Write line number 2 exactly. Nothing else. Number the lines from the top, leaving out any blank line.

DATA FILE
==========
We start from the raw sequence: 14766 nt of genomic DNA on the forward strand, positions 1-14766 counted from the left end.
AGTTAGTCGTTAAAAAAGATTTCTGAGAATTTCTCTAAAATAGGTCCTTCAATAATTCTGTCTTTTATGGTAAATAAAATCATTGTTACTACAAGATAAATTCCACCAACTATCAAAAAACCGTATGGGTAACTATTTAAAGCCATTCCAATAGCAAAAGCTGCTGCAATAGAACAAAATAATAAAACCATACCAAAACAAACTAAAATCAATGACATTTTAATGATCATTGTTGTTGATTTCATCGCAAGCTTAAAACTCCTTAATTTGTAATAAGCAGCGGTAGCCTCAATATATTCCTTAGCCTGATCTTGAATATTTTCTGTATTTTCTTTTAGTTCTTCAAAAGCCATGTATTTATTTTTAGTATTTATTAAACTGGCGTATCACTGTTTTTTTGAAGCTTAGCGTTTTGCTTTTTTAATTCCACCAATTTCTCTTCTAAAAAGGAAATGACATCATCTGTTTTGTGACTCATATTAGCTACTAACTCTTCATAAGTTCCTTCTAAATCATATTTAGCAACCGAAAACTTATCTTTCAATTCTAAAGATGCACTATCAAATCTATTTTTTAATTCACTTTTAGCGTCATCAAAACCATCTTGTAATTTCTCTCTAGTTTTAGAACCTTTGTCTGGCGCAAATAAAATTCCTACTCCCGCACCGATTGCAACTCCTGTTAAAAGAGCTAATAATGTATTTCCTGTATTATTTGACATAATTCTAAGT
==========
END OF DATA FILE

AGTTAGTCGTTAAAAAAGATTTCTGAGAATTTCTCTAAAATAGGTCCTTCAATAATTCTGTCTTTTATGGTAAATAAAATCATTGTTACTACAAGATAAATTCCACCAACTATCAAAAAACCGTATGGGTAACTATTTAAAGCCATTCCAATAGCAAAAGCTGCTGCAATAGAACAAAATAATAAAACCATACCAAAACAAACTAAAATCAATGACATTTTAATGATCATTGTTGTTGATTTCATCGCAAGCTTAAAACTCCTTAATTTGTAATAAGCAGCGGTAGCCTCAATATATTCCTTAGCCTGATCTTGAATATTTTCTGTATTTTCTTTTAGTTCTTCAAAAGCCATGTATTTATTTTTAGTATTTATTAAACTGGCGTATCACTGTTTTTTTGAAGCTTAGCGTTTTGCTTTTTTAATTCCACCAATTTCTCTTCTAAAAAGGAAATGACATCATCTGTTTTGTGACTCATATTAGCTACTAACTCTTCATAAGTTCCTTCTAAATCATATTTAGCAACCGAAAACTTATCTTTCAATTCTAAAGATGCACTATCAAATCTATTTTTTAATTCACTTTTAGCGTCATCAAAACCATCTTGTAATTTCTCTCTAGTTTTAGAACCTTTGTCTGGCGCAAATAAAATTCCTACTCCCGCACCGATTGCAACTCCTGTTAAAAGAGCTAATAATGTATTTCCTGTATTATTTGACATAATTCTAAGT